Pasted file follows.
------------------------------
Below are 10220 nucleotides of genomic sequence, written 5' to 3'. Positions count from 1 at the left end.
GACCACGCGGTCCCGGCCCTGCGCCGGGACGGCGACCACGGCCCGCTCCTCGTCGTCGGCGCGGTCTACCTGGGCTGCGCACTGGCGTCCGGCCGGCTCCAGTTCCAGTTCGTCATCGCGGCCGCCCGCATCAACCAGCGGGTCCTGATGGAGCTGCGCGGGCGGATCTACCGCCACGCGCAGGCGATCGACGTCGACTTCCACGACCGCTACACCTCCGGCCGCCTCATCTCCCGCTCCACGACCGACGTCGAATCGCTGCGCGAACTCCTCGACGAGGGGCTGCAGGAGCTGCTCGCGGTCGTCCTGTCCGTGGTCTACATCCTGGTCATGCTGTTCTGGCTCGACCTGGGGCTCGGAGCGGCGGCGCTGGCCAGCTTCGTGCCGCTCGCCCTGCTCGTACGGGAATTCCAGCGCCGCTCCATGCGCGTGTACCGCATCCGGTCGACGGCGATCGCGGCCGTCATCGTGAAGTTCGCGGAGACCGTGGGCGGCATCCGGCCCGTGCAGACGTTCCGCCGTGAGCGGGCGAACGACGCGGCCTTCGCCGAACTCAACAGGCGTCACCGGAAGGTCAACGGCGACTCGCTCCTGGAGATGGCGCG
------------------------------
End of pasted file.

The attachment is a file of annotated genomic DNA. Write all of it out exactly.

Below are 10220 nucleotides of genomic sequence, written 5' to 3'. Positions count from 1 at the left end.
GACCACGCGGTCCCGGCCCTGCGCCGGGACGGCGACCACGGCCCGCTCCTCGTCGTCGGCGCGGTCTACCTGGGCTGCGCACTGGCGTCCGGCCGGCTCCAGTTCCAGTTCGTCATCGCGGCCGCCCGCATCAACCAGCGGGTCCTGATGGAGCTGCGCGGGCGGATCTACCGCCACGCGCAGGCGATCGACGTCGACTTCCACGACCGCTACACCTCCGGCCGCCTCATCTCCCGCTCCACGACCGACGTCGAATCGCTGCGCGAACTCCTCGACGAGGGGCTGCAGGAGCTGCTCGCGGTCGTCCTGTCCGTGGTCTACATCCTGGTCATGCTGTTCTGGCTCGACCTGGGGCTCGGAGCGGCGGCGCTGGCCAGCTTCGTGCCGCTCGCCCTGCTCGTACGGGAATTCCAGCGCCGCTCCATGCGCGTGTACCGCATCCGGTCGACGGCGATCGCGGCCGTCATCGTGAAGTTCGCGGAGACCGTGGGCGGCATCCGGCCCGTGCAGACGTTCCGCCGTGAGCGGGCGAACGACGCGGCCTTCGCCGAACTCAACAGGCGTCACCGGAAGGTCAACGGCGACTCGCTCCTGGAGATGGCGCG